Over at the Future of Real Estate Marketing blog, Joel Burslem celebrates Halstead’s incorporation of New York magazine’s neighborhood profiles on their website. But then he goes on to make what I think is an outrageous claim:
It also signals to me that more brokers are waking to the reality that they themselves are media publishers and therefore need to start acting like them. Inking content deals for their sites is part of that, but so is exploring trends like syndication and distribution for their own content (i.e. listings).
Say what now?
I don’t know Joel, but I’m sure he’s a brilliant guy. And like many brilliant guys, he appears to have forgotten some simple truths.
The business model matters.
What I mean, quite simply, is that how a company actually makes money means something. Calling real estate brokers a “media publisher” doesn’t make them one anymore than calling a pile of poop “caviar” does.
The media business is pretty straightforward in how it makes money. It either (a) sells the content via subscriptions or some other pay-by-consumer model, or (b)
cons convinces some company to pay to advertise to the consumers of content. As long as money coming in is greater than the money spent on creating and distributing the content, you’re in the media business, baby! Trulia and Zillow are in the media business (until they’re not, of course, but we’re assured, assured, that will never happen by Trulians and Zillowites).
In stark contrast, the real estate brokerage business makes money upon the closing of a transaction in which a piece of real property goes through a change in legal status. Typically, that’s a transfer of title. But it could also be the execution of a lease, creating a leasehold estate. The brokerage makes money by commissions tied to the final sale/lease price. What the heck does that have to do with the media business?
The content is given away for absolutely nothing, because that ‘content’ is nothing more than advertising, promotion, and marketing for the underlying asset. This is tantamount to claiming that J. Crew is actually a media company because it puts out a catalog.
If real estate companies were to actually act like media companies, they would be inking deals wherein publishers would pay them for their content (aka, listings), or they would get some other company to pay them money to put advertising on their content (aka, listings).
Alas and alack, the legal status of listings is very much up in the air, I’m afraid. After all, who owns the listing? Is it the agent? The seller? The MLS? The brokerage company? The mega national franchise networks such as Century 21?
If the national Century 21 organization (a division of Realogy) inked a deal with Google to send it listings for $1/listing, would the lawyers for the various MLS’es and agents and brokers break the sound barrier in getting to the courthouse to file a suit? Or just fall short of Mach 1?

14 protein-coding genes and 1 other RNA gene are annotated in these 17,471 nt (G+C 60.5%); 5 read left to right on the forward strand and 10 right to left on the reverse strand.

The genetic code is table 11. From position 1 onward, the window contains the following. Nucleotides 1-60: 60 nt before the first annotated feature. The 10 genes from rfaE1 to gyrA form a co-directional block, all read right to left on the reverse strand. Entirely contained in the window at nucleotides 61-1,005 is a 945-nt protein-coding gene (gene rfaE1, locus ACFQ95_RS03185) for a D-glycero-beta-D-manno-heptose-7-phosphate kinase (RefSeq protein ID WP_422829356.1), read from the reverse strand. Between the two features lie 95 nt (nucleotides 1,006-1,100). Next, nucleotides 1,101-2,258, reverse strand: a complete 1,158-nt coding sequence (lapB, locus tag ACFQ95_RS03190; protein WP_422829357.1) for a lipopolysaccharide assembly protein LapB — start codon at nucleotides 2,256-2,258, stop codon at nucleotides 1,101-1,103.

Look, I dig what Halstead has done from a technical standpoint. As a web guy, I like the user interface, the clean but functional design, and the map integration. But let’s not get carried away here.
From a strategic standpoint, what Halstead has done is properly described as “brand suicide”. Halstead has essentially told every single visitor to the Halstead website, “Our agents know jackshit about the neighborhoods in which they are supposedly experts.” If you want to know where to move to in New York City, don’t ask the boys and girls at Halstead — no, go read New York magazine. That, my friends, is brand suicide.
If real estate is local, then presumably the value of real estate agents is local knowledge. Farm that out to some publication, and you’ve essentially made your real estate agent a glorified paperwork clerk. But, oh yeah, pay me 6% please! That makes for a very compelling value proposition.
Why are we celebrating this again?
What Halstead should have done instead is to make sure that every single agent on its roster is in fact a local neighborhood expert. If you sell million dollar condos in SoHo, sister, you’d better know where to go for the best sushi dinner, which dry cleaner will wreck my $4,500 Brioni suit and which one won’t, and where I can take my dogs for grooming. You’d best know which elementary school my kids will be attending if I buy this condo vs. that condo. Then, Halstead should have done everything in its power to brand those agents as local experts, and kicked New York magazine to the curb.
But I guess it’s easier to take the lazy way out and ink a deal with New York. That way, you could be described as a “media publisher” too, while you flush your brand down the toilet.